3. Financial literacy programmes will be expanded by August 2015 to spread awareness about financial services;

4. A Credit Guarantee Fund will be created before August 2018 to cover potential defaults in overdrafts;

5. All willing and eligible persons will be provided with micro-insurance by August 2018; and

6. Pension payments under the Swavalamban Yojana scheme for workers in the unorganised sector will be paid through bank accounts by August 2018.

The responses to the PMJDY have been wide-ranging. The Governor of the RBI, Raghuram Rajan, implicitly warned the government against exposing banks to risks similar to the subprime risks in the West. He was referring to the overdrafts of up to Rs.75,000 crore that banks may have to provide under the PMJDY. Rajan also appeared piqued that Modi had preferred the PMJDY model, and not the RBI’s new market-oriented vision for financial inclusion outlined in the January 2014 report of the Nachiket Mor Committee.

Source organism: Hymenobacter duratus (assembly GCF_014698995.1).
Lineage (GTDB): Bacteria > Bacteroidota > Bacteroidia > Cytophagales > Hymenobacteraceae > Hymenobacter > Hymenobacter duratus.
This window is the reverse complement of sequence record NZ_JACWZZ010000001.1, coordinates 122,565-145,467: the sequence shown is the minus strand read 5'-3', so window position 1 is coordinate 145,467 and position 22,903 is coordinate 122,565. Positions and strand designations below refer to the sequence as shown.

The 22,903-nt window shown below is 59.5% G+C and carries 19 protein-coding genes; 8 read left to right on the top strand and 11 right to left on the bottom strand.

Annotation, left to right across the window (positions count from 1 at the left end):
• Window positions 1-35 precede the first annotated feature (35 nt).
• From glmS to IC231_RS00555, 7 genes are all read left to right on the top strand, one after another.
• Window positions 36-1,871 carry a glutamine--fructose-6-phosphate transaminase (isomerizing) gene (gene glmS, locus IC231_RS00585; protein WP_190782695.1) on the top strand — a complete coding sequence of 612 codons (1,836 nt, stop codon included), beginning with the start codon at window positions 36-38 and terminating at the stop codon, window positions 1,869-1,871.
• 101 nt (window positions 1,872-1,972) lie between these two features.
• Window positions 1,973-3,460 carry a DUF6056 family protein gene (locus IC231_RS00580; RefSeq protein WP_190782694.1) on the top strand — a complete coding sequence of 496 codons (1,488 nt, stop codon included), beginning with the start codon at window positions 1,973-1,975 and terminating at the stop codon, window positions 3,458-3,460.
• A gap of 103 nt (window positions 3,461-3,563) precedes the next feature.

Business journalists, who were until recently rooting for Modi as a neoliberal messiah, derided the scheme as “loan mela”. One journalist lamented about Modi: “Horror of horrors, he is getting Congressised.” At the other end of the spectrum, some economists have termed the scheme a “big bang reform” which “could replicate the effect that nationalisation had” on banks after 1969.

What all these readings miss is that there is very little that is new in the PMJDY when compared with the UPA government’s financial inclusion policy. Elements of continuity are too stark to be missed.

Financial inclusion policy after 2005

If the nationalisation of banks in 1969 was India’s first major effort at financial inclusion, the era of financial liberalisation which began in 1991 reversed many of the achievements of nationalisation. Firstly, 922 rural bank branches were closed down between 1995 and 2005 in the name of branch rationalisation. Out of these, 757 branches were closed down between 1998 and 2004, when the National Democratic Alliance (NDA) government was in power.

Secondly, a large proportion of the rural poor were shut out from the public banking system and forced to depend on informal sources like landlords or moneylenders.

For instance, the share of informal sources in the total outstanding debt of rural Dalit households rose from 37 per cent in 1992 to 55 per cent in 2002.

Thirdly, the cost of credit in rural areas increased sharply. The share of rural households that paid compounded annual interest rates of above 20 per cent increased from 15 per cent in 1992 to 34 per cent in 2002.